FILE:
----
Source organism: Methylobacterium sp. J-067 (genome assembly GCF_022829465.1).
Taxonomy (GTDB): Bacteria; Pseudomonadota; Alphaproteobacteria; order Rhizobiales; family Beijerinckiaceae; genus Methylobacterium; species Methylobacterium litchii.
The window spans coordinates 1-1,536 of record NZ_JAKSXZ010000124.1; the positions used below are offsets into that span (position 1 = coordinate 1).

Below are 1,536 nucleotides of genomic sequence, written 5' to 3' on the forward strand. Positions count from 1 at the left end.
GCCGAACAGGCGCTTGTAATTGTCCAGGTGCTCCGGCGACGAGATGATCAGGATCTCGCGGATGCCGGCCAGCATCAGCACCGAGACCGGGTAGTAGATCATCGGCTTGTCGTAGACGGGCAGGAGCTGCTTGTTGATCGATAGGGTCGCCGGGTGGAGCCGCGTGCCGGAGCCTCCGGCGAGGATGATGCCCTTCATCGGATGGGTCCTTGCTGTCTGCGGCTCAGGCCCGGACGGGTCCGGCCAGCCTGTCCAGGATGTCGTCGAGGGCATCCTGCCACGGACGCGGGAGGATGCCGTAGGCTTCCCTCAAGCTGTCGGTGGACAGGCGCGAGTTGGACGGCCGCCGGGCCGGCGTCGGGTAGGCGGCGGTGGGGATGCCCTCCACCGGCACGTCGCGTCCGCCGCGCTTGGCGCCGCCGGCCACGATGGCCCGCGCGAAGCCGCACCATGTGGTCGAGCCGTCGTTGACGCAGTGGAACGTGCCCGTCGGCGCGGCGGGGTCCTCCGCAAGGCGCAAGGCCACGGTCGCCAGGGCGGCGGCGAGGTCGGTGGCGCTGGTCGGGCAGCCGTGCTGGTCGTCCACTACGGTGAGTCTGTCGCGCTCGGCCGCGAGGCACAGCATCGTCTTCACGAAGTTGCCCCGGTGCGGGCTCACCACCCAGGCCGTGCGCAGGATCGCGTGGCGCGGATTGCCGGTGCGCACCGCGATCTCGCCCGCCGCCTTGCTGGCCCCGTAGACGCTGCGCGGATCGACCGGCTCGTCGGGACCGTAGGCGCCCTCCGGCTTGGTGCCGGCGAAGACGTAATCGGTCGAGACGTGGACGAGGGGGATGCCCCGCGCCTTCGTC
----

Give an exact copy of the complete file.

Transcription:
Source organism: Methylobacterium sp. J-067 (genome assembly GCF_022829465.1).
Taxonomy (GTDB): Bacteria; Pseudomonadota; Alphaproteobacteria; order Rhizobiales; family Beijerinckiaceae; genus Methylobacterium; species Methylobacterium litchii.
The window spans coordinates 1-1,536 of record NZ_JAKSXZ010000124.1; the positions used below are offsets into that span (position 1 = coordinate 1).

Below are 1,536 nucleotides of genomic sequence, written 5' to 3' on the forward strand. Positions count from 1 at the left end.
GCCGAACAGGCGCTTGTAATTGTCCAGGTGCTCCGGCGACGAGATGATCAGGATCTCGCGGATGCCGGCCAGCATCAGCACCGAGACCGGGTAGTAGATCATCGGCTTGTCGTAGACGGGCAGGAGCTGCTTGTTGATCGATAGGGTCGCCGGGTGGAGCCGCGTGCCGGAGCCTCCGGCGAGGATGATGCCCTTCATCGGATGGGTCCTTGCTGTCTGCGGCTCAGGCCCGGACGGGTCCGGCCAGCCTGTCCAGGATGTCGTCGAGGGCATCCTGCCACGGACGCGGGAGGATGCCGTAGGCTTCCCTCAAGCTGTCGGTGGACAGGCGCGAGTTGGACGGCCGCCGGGCCGGCGTCGGGTAGGCGGCGGTGGGGATGCCCTCCACCGGCACGTCGCGTCCGCCGCGCTTGGCGCCGCCGGCCACGATGGCCCGCGCGAAGCCGCACCATGTGGTCGAGCCGTCGTTGACGCAGTGGAACGTGCCCGTCGGCGCGGCGGGGTCCTCCGCAAGGCGCAAGGCCACGGTCGCCAGGGCGGCGGCGAGGTCGGTGGCGCTGGTCGGGCAGCCGTGCTGGTCGTCCACTACGGTGAGTCTGTCGCGCTCGGCCGCGAGGCACAGCATCGTCTTCACGAAGTTGCCCCGGTGCGGGCTCACCACCCAGGCCGTGCGCAGGATCGCGTGGCGCGGATTGCCGGTGCGCACCGCGATCTCGCCCGCCGCCTTGCTGGCCCCGTAGACGCTGCGCGGATCGACCGGCTCGTCGGGACCGTAGGCGCCCTCCGGCTTGGTGCCGGCGAAGACGTAATCGGTCGAGACGTGGACGAGGGGGATGCCCCGCGCCTTCGTC